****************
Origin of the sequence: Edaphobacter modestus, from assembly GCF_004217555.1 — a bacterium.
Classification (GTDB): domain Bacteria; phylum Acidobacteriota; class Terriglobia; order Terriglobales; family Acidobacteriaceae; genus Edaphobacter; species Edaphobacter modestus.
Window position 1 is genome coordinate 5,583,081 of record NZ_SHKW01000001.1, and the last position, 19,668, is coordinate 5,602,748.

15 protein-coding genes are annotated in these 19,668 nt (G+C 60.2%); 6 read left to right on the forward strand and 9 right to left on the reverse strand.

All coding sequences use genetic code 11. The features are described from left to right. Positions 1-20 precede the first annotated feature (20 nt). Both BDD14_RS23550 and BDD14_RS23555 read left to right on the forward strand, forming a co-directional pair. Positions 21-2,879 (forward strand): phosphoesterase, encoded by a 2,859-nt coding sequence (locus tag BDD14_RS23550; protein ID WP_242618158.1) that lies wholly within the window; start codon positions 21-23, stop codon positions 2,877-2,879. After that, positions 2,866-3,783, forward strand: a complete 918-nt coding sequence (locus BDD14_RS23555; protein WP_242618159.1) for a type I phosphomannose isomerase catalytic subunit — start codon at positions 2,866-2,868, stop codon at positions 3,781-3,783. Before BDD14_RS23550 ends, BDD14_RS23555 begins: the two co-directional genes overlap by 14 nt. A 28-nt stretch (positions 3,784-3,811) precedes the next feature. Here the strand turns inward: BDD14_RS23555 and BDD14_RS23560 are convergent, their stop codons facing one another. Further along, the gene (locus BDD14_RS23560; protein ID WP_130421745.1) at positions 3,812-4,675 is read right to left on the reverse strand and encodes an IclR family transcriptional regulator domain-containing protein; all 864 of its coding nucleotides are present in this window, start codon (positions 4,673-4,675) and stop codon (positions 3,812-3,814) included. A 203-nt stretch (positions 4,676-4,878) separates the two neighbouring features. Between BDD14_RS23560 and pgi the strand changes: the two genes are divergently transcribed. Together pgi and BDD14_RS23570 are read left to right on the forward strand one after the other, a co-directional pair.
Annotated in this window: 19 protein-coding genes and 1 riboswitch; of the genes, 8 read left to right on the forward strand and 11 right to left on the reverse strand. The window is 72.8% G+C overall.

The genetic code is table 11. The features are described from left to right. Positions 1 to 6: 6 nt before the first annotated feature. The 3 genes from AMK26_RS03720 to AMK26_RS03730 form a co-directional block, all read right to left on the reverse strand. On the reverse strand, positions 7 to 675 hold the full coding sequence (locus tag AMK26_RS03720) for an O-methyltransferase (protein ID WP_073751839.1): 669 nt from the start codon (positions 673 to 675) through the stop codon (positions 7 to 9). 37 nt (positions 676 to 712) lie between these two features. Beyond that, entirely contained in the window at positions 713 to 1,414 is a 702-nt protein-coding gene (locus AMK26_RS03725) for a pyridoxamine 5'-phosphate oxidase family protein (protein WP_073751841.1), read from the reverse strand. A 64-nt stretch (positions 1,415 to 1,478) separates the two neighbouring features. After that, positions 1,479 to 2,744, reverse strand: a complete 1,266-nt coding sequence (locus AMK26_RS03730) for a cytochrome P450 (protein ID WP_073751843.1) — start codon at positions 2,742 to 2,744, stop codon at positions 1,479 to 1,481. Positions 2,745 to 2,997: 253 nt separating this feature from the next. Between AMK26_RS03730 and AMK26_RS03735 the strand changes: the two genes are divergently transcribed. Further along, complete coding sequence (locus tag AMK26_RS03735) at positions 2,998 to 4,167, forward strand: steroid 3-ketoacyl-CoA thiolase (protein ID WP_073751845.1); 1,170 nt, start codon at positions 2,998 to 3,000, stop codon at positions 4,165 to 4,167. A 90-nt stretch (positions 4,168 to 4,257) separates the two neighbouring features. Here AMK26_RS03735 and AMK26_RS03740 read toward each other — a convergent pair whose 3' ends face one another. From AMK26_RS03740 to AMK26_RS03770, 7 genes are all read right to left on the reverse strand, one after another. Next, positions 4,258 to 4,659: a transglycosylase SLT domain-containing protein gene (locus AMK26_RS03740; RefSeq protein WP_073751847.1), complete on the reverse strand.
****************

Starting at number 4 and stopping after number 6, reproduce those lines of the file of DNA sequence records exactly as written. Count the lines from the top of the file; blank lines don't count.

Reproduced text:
15 protein-coding genes are annotated in these 19,668 nt (G+C 60.2%); 6 read left to right on the forward strand and 9 right to left on the reverse strand.

All coding sequences use genetic code 11. The features are described from left to right. Positions 1-20 precede the first annotated feature (20 nt). Both BDD14_RS23550 and BDD14_RS23555 read left to right on the forward strand, forming a co-directional pair. Positions 21-2,879 (forward strand): phosphoesterase, encoded by a 2,859-nt coding sequence (locus tag BDD14_RS23550; protein ID WP_242618158.1) that lies wholly within the window; start codon positions 21-23, stop codon positions 2,877-2,879. After that, positions 2,866-3,783, forward strand: a complete 918-nt coding sequence (locus BDD14_RS23555; protein WP_242618159.1) for a type I phosphomannose isomerase catalytic subunit — start codon at positions 2,866-2,868, stop codon at positions 3,781-3,783. Before BDD14_RS23550 ends, BDD14_RS23555 begins: the two co-directional genes overlap by 14 nt. A 28-nt stretch (positions 3,784-3,811) precedes the next feature. Here the strand turns inward: BDD14_RS23555 and BDD14_RS23560 are convergent, their stop codons facing one another. Further along, the gene (locus BDD14_RS23560; protein ID WP_130421745.1) at positions 3,812-4,675 is read right to left on the reverse strand and encodes an IclR family transcriptional regulator domain-containing protein; all 864 of its coding nucleotides are present in this window, start codon (positions 4,673-4,675) and stop codon (positions 3,812-3,814) included. A 203-nt stretch (positions 4,676-4,878) separates the two neighbouring features. Between BDD14_RS23560 and pgi the strand changes: the two genes are divergently transcribed. Together pgi and BDD14_RS23570 are read left to right on the forward strand one after the other, a co-directional pair.
Annotated in this window: 19 protein-coding genes and 1 riboswitch; of the genes, 8 read left to right on the forward strand and 11 right to left on the reverse strand. The window is 72.8% G+C overall.